Article and photo by Donna Iverson
When some people look at bushes, they see geometric shapes, or animals or even humans. It makes them want to get out the hedge shears and transform the bush into the character of their imagination.
Topiary artist Georgia Donovan of Rockford is just such a person. She combines her love of art with her vocation of gardening, creating the most difficult form of topiary, animals and human beings. The human beings she calls her cedar sapiens or "tree people."
Free-form topiary like Donovan's is where you basically use your artistic eye to create a whimsical animal or other fantasy shape. A second type of topiary is when you use a wire frame and allow the plant to grow over it to form the shape. Somehow to me, the free form topiary is most intriguing as no two shapes are alike. They are living sculptures.
The tools you need for this garden craft are hand-held shears or pruners. One could also resort to electric or gas-powered clippers, although they pose a greater danger to the gardener. ..i.e. be very careful and wear heavy gloves.
If you are going the free-form route, topiary experts recommend you start at the top of the bush and work your way down. The bushes most amenable to holding their ornamental shape are boxwood, yew, privet, cedar, and arbor vitae.
If you want to use a wire frame, they are available at most garden centers, varying in size from small to large. Potted topiary, created using a wire frame, are great for patios and decks and even to dress up a front step. Small topiary make great house plants, and are often shaped in geometrical forms like circles, squares and spirals. Herbs make great scented topiary and possibilities include rosemary, lavender, mint, sage, thyme, bay and savory. Information on how to create an herbal topiary can be found at michigangardener.com
Digging back into history, topiary was popular in Elizabethan England, where English gardeners tried to recreate the ancient Roman gardens. But historians believe that topiary is even older than that, originating in Persia during the time of Alexander the Great. Of course, the Japanese have a long history of pruning bushes and trees into shapes, creating their graceful and peaceful Japanese gardens and diminutive bonsai.
If you are looking for topiary inspiration or just an interesting excursion, topiary gardens can be found in many states including Ohio, Massachusetts, Florida, Pennsylvania, South Carolina, Maryland and Rhode Island. The closest topiary garden is in Columbus, Ohio, and has been featured in the Smithsonian magazine as the only known topiary park to mimic an impressionist painting. There is one section dedicated to ghosts.
In Michigan, the best place to see topiary and buy supplies are garden centers. If you are interested in your own cedar sapiens like the ones featured here, contact Georgia Donovan on Facebook. Cost estimates are between $100 and $200 and that includes the tree.
Planning ahead: The Grand Garden Show on Mackinac Island this summer is scheduled to open August 30. Tickets are available at the following site: https://grandgardenshow.com. Book early if interested.
Article and photos by Donna Iverson
When the world loses its color in winter, it's often the berries that stand out .....Winterberry, Bittersweet and Holly to name a few.
As winter sets in, I often snip holly branches to bring inside as it it one of the few bright, red, long-lasting accents provided by nature this time of year.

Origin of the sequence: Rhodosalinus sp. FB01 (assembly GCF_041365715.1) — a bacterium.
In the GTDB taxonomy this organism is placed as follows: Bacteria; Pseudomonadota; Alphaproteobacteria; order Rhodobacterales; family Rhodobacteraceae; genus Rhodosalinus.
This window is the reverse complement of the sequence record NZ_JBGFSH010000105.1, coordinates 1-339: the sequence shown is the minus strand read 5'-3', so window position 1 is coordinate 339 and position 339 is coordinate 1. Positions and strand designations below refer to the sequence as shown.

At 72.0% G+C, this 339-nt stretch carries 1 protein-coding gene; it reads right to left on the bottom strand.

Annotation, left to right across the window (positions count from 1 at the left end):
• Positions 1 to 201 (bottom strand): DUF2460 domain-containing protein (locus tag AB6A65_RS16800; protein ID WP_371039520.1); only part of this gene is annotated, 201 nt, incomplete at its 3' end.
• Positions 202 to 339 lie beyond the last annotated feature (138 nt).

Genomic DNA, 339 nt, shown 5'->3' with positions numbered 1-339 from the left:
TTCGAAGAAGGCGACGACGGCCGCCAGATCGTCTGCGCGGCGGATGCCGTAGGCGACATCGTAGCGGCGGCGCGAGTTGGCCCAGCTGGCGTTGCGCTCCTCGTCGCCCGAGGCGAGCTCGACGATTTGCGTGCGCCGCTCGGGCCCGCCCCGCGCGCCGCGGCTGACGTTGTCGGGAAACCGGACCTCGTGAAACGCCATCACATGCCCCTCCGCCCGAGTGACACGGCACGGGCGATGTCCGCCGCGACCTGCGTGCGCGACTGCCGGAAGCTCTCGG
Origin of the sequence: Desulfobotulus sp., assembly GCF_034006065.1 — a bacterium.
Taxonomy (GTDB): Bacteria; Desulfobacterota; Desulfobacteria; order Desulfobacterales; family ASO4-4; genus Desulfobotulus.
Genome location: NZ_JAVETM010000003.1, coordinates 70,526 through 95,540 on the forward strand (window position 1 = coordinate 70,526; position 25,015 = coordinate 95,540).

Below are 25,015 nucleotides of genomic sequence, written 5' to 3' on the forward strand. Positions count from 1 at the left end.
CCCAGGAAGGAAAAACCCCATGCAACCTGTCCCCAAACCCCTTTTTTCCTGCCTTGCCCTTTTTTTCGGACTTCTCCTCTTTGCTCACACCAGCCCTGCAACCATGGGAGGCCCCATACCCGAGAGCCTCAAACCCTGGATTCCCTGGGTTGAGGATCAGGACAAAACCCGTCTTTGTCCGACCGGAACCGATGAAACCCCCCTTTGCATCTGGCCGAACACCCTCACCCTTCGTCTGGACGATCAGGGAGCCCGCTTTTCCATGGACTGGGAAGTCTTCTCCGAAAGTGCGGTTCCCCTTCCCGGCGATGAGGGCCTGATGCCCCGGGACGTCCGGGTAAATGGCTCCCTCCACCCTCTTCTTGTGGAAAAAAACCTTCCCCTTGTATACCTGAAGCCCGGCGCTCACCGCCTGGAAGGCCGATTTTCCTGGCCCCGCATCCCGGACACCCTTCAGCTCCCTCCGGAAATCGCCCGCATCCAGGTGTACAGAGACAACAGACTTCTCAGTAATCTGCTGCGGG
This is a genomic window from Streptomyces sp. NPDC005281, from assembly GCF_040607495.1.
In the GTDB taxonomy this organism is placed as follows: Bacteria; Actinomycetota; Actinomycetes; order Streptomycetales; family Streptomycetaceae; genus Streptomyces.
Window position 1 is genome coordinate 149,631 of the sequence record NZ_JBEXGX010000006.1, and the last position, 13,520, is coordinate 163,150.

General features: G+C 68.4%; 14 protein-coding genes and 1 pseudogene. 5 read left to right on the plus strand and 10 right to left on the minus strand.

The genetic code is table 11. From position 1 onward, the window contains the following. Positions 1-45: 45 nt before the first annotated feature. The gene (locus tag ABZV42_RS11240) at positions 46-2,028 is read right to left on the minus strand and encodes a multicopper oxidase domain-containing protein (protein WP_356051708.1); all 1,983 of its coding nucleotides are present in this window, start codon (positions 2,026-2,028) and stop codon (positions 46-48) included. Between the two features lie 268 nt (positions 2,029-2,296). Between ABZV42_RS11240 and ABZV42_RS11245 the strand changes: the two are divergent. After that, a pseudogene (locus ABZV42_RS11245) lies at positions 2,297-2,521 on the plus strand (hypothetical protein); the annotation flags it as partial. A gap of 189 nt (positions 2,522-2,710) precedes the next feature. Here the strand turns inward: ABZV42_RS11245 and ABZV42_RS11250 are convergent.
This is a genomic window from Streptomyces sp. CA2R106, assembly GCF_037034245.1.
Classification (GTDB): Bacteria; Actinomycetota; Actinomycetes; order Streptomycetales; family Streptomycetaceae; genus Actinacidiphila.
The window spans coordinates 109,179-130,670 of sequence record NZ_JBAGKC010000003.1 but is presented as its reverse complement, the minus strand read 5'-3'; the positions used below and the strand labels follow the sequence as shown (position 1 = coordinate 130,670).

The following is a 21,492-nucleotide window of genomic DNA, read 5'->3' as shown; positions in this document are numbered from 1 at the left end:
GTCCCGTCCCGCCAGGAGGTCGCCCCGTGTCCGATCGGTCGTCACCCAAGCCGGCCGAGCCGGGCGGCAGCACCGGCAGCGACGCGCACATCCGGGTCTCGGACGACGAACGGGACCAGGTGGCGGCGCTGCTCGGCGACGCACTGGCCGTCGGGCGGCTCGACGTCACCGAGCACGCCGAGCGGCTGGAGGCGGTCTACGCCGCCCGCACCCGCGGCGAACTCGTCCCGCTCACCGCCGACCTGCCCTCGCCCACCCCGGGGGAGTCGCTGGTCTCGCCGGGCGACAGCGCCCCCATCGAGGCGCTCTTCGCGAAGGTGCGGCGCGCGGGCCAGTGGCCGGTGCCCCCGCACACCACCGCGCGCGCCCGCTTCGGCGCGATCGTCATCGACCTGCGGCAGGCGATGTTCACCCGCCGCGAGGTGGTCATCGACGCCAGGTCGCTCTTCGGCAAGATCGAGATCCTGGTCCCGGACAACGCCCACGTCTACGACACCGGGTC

I find these holly bushes growing as hedges along sidewalks or individual bushes tucked into gardens, like the one pictured here in the Shakespeare Garden on the grounds of the Hackley Public Library.
Plants in a Shakespeare garden are the ones mentioned in the playwrights work, with holly earning its place based on a "Song of the Holly." Part of that song includes the words "Heigh-ho Sing...unto the green holly...this life is most jolly." It is the only time the bard mentions this plant.
The most popular holly is the English Holly, Ilex aquifolium, native to Western Europe, north Africa, and southwest Asia. It needs yearly pruning to hold its shape and grows to about 6 feet tall if left unpruned. It prefers a sunny location and well drained soil. New plants grow best if planted in the spring or fall. It is an evergreen and its berries are poisonous if not deadly. It doesn't need watering except during periods of drought.
Although toxic to humans and pets, birds and squirrels can safely eat the berries in late winter, when nothing else if available. Although they prefer the sweeter berries like Winterberry. Birds will also take refuge in holly bushes during severe winter conditions.
Out west, the English holly is considered an "invasive obnoxious weed," where it is spreading into forest habitat in California and Washington state. Not so our native Michigan holly, namely Winterberry, Ilex opaca. Winterberry is similar to English holly in that it has red berries, but the berries line the stems of the plant. Unlike its cousin, Winterberry prefers wet soil, and can be found along stream banks. Almost 50 species of birds will feed on its berries, as will rabbits, moose and deer. A deciduous shrub, it grows 3 to 15 feet tall.
Near Flint, the town of Holly is named after this plant, according to the Michigan Historical Society, which states on its website that the "red berries of the Michigan holly" are thought to have inspired the town's name.
Going back in time, the holly was a sacred plant of the Druids in ancient England, symbolizing fertility and magic. It was believed that cutting down a holly would bring bad luck, and bringing holly branches inside would bring good luck. Later, Christians adopted the holly bush to reflect their beliefs, and it became associated with Christmas.
Holly remains popular, and you can check out the Holly Society of America, Great Rivers Region, which includes Michigan, for information on annual conferences...last year in Columbus, Ohio.
Photos and article by Donna Iverson
I have a cat's nature. I like to prowl around and sniff things out...at art museums, flea markets, antique shops, used book stores and especially farmers markets.
This summer it was succulents that caught my eye. Vendors were displaying succulents in artistic arrangements in pots and dishes, large and small. They were begging to be purchased and brought home.
Next, I noticed them appearing as decorative elements at my favorite coffee shops, at the yoga studio, and displayed in store windows like cheese shops. I even found one planted in my community garden along the roadside.... namely a Yucca, native to the Southwest.